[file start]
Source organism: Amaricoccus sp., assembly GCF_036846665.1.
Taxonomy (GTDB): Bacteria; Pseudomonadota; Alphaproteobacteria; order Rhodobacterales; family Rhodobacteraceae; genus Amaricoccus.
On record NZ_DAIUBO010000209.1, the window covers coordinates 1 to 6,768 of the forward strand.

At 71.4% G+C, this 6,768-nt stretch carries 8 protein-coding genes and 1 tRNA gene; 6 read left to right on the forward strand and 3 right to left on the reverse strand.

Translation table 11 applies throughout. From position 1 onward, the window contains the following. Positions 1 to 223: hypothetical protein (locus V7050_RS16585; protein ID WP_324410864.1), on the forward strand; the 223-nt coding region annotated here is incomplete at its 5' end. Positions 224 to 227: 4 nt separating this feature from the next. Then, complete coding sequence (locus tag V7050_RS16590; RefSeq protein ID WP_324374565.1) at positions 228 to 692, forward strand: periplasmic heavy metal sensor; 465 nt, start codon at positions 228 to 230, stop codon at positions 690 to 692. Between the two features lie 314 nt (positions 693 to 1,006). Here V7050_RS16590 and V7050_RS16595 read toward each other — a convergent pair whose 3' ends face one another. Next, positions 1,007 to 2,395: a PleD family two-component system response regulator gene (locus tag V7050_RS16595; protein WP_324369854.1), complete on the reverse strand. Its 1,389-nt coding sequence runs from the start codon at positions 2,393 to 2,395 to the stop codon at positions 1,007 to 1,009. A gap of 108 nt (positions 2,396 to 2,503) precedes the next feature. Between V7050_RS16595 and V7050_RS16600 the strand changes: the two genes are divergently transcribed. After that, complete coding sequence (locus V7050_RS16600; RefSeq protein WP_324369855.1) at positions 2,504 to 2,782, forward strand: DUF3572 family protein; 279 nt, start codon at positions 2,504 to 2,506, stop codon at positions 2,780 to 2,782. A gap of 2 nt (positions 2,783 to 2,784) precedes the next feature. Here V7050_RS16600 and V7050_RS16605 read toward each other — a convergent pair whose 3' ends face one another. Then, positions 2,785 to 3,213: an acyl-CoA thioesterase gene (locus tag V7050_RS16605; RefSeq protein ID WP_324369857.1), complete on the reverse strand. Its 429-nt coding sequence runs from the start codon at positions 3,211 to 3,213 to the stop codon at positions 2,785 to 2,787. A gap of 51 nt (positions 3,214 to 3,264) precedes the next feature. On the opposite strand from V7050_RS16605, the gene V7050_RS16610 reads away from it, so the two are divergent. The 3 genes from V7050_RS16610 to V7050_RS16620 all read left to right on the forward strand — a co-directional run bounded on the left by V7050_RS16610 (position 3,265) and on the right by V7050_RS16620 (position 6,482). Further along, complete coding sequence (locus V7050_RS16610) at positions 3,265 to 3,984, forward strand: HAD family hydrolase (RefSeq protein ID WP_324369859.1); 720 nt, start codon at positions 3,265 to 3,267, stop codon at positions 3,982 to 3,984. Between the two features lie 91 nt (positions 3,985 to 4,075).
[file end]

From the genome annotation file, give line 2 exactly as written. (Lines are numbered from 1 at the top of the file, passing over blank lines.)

Taxonomy (GTDB): Bacteria; Pseudomonadota; Alphaproteobacteria; order Rhodobacterales; family Rhodobacteraceae; genus Amaricoccus.